It’s rockslide season in the Rockies
CDOT working hard as spring thaw pushes rocks down canyon walls
VAIL — We live in the Rocky Mountains and no one should be surprised when some of those rocks obey the laws of gravity with great zeal.
It’s rockslide season and the Colorado Department of Transportation is keeping an eye on the sky — and the rock walls from whence those rocks roll.
“We’re seeing an active rockslide season. It’s that time of year,” CDOT’s Tracy Trulove said.
CDOT crews monitor 750 sites around the state that they identify as potential rock fall areas.
“That’s probably more than people realized,” Trulove said. “And it’s probably not all of them.”
A rockslide in February did not originate in one of those 750 sites. That was the one on March 18 that blocked both westbound I-70 lanes at Dowd Junction.
CDOT maintenance workers are driving the highways all the time. Maintenance teams are also always keeping an eye out.
But Colorado is a big place, and there is a limited number of CDOT staffers.
“It’s so much territory to cover that we also depend on the traveling public,” Trulove said. “We ask them to all 911.”
Rockslides are a risk
Rockslides are an inherent risk of traveling during the spring in the mountains when freeze/thaw cycles are cycling. Moisture gets behind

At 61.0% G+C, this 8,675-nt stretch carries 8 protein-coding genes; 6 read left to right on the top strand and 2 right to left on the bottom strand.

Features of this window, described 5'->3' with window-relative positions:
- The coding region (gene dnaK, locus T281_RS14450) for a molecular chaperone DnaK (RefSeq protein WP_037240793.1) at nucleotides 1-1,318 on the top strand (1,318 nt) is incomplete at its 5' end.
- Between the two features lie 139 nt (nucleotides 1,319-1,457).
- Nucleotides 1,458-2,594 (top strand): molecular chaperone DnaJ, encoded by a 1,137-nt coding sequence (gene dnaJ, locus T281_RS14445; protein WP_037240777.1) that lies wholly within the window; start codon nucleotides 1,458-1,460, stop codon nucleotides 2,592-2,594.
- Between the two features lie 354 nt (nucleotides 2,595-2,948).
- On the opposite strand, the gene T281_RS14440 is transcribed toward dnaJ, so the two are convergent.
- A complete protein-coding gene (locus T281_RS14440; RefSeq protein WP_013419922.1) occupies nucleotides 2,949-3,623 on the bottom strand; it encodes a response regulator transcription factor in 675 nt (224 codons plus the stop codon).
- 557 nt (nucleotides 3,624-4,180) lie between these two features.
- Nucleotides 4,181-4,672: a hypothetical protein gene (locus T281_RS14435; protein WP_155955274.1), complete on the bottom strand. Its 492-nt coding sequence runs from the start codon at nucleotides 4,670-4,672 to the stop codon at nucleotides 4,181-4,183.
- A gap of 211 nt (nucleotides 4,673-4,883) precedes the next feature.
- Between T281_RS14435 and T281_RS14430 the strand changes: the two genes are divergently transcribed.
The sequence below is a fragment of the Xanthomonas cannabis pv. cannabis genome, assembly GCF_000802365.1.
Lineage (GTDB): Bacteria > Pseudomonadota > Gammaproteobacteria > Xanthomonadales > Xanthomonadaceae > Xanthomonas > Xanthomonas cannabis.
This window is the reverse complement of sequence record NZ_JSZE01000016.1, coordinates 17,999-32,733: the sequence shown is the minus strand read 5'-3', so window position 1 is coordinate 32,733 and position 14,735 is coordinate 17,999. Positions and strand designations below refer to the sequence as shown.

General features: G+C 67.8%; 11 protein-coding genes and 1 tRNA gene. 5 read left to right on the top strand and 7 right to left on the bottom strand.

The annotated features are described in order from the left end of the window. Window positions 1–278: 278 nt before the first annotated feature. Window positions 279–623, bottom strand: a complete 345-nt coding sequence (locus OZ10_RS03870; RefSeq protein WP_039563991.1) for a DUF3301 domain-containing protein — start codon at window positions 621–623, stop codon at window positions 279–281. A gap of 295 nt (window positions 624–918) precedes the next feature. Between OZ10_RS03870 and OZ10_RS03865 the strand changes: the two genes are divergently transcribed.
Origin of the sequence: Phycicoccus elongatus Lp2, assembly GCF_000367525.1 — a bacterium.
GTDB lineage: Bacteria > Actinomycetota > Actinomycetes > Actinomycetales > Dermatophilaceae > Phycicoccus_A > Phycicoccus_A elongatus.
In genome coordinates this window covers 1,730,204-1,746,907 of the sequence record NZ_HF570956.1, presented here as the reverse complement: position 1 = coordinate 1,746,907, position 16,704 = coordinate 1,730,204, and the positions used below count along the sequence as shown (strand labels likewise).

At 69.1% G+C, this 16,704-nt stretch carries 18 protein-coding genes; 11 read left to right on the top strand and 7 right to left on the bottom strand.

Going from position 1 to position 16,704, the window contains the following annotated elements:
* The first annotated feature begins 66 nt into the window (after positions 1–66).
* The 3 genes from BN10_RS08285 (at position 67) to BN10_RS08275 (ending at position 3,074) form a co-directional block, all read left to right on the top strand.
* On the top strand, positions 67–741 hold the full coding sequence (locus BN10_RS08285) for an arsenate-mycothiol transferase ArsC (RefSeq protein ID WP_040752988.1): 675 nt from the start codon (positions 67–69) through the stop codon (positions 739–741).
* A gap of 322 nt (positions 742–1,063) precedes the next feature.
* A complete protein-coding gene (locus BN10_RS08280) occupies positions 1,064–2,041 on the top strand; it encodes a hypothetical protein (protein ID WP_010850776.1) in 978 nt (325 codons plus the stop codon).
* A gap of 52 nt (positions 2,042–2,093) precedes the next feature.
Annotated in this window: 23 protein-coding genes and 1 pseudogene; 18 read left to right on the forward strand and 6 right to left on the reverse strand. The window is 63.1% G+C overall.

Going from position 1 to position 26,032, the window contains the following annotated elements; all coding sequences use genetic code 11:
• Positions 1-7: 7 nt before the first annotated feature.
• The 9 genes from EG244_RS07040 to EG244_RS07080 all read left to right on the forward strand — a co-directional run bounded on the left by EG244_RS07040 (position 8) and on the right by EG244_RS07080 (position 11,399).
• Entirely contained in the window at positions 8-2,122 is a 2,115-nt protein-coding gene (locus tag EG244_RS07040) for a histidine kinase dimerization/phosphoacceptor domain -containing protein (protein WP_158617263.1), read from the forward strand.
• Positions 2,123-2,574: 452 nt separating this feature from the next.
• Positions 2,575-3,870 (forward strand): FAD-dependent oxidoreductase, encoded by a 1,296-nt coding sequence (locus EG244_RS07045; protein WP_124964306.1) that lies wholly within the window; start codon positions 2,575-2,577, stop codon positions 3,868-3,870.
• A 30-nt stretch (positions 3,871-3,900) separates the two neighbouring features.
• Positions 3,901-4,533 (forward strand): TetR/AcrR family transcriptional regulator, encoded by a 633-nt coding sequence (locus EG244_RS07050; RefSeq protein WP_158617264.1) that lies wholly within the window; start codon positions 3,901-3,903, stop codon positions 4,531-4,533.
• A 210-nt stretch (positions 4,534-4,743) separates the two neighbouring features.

Gravity does the rest.
However, rockfall is sporadic, unpredictable and can occur at any time from almost any location along a slope. The purpose of implementing rockfall mitigation is to reduce the risk of rockfall at a specific location, says CDOT’s geohazards team.
The geohazards team is five people who respond to incidents around the state.
They also work with contractors to do rockfall mitigation — make the rocks fall when and where they want them to, instead of waiting for them to come crashing down.
The engineers and scientists in Colorado’s geohazards program provide geological expertise for rockfall, rockslide, mudslide and landslide geological hazard mitigation, design, construction and planning.
To help keep an eye on things, the Colorado Geological Survey (CGS) is now handling distribution of the Colorado Rockfall Simulation Program.
“Having as much moisture as we had this winter could mean a more active rockslide season,” Trulove said.
People were wound up about the winter’s avalanches, but hopefully that moisture will stifle the area’s wildfire season, preventing a repeat of last year.
“We hope,” Trulove said.
Efforts to relocate an ancient wetland could help determine the fate of a water project on Lower Homestake Creek
If you’ve walked through Colorado’s high country, chances are you’ve walked by a fen, which are among the state’s most biodiverse and fragile environments.